We have tried to start as many high school credit classes as we can in eighth grade, of course based on the student's ability and readiness to do so. We have found that starting in on earning credits in eighth grade greatly alleviates the heavy high school load. It is often easiest to take history, science, and electives early. Electives that may be appropriate for eighth grade are typing/keyboarding, computers, foreign language, art or music theory, health/nutrition, or home economics.
Another aspect of starting early is to make the ninth and tenth grade loads the heaviest. This is the time we try to cover as much ground as possible, which frees up eleventh and twelfth grades to allow the student to branch out and specialize some of their studies. Once the student starts driving, typically in those later years, they may wish to get more involved in outside activities or volunteer work. Having the majority of their credits already earned, their schedule may be a little more open and conducive to taking part in more outside opportunities.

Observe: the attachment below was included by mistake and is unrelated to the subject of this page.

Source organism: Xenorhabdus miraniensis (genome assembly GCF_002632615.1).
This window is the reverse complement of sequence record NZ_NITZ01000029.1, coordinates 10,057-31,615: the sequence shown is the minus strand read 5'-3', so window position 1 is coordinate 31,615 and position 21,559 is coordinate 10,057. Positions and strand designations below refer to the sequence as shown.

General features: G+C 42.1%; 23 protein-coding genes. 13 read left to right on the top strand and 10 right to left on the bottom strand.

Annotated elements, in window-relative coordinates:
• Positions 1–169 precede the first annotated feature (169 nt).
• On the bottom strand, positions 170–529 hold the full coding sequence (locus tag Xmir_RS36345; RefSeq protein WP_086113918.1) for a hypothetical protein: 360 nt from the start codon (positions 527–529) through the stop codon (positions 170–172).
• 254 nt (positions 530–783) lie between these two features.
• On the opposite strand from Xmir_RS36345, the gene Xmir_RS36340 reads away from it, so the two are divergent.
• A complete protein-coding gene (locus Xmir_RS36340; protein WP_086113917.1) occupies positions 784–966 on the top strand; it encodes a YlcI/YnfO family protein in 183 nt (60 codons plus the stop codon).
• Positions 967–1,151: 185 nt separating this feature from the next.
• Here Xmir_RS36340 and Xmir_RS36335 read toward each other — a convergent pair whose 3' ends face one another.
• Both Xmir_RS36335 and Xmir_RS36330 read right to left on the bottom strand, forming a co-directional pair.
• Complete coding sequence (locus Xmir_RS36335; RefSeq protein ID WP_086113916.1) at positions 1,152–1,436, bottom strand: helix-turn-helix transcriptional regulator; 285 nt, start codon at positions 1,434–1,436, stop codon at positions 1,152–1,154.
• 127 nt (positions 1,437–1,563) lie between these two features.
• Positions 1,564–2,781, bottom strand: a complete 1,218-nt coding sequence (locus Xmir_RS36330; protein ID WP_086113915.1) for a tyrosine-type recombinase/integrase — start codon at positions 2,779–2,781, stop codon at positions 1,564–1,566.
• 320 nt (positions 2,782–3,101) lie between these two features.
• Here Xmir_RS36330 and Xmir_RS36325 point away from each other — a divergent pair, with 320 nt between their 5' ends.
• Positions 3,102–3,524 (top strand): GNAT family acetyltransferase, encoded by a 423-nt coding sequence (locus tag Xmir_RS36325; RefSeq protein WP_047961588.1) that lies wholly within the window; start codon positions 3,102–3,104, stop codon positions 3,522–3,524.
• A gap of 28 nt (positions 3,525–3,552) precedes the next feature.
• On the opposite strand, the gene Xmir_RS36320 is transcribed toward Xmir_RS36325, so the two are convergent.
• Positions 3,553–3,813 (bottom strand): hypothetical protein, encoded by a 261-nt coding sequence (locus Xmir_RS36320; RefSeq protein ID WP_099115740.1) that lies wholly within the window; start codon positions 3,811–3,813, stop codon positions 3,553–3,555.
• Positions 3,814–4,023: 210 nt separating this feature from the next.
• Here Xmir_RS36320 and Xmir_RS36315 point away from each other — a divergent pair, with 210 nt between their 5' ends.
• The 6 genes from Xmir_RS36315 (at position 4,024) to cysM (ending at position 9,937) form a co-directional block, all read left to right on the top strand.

Plan In Time For Test Preparation
Once the student hits eleventh grade, they will have to take on regular test preparation studies for their SAT, ACT, and any other tests they will be taking. It is important to factor that needed time in when determining high school schedules. This is another reason why it is best to really work hard in ninth and tenth grades.
Don't Sweat the Small Stuff
The single most important thing a parent can do during the high school years is to build a strong and stable relationship with their high schooler. Rules without relationship breeds rebellion. Take the time to talk to your kids and make sure you are both continually on the same page as far as their high school plan goes. You want to be sure you are giving them the very best opportunity to fulfill their goals and dreams. Sometimes it is wise to choose your battles, and focus on those areas that will be the best relationship builders. If you see your student is struggling, help them out! It may be that a shifting of subjects or activities is needed, but you will only know that if you work it out together.
It is absolutely possible to "fit it all in" and give your high school student a great homeschooling experience. It may be a lot of work, but it is so satisfying to know that in the end, they are prepared for life as a result of all your efforts!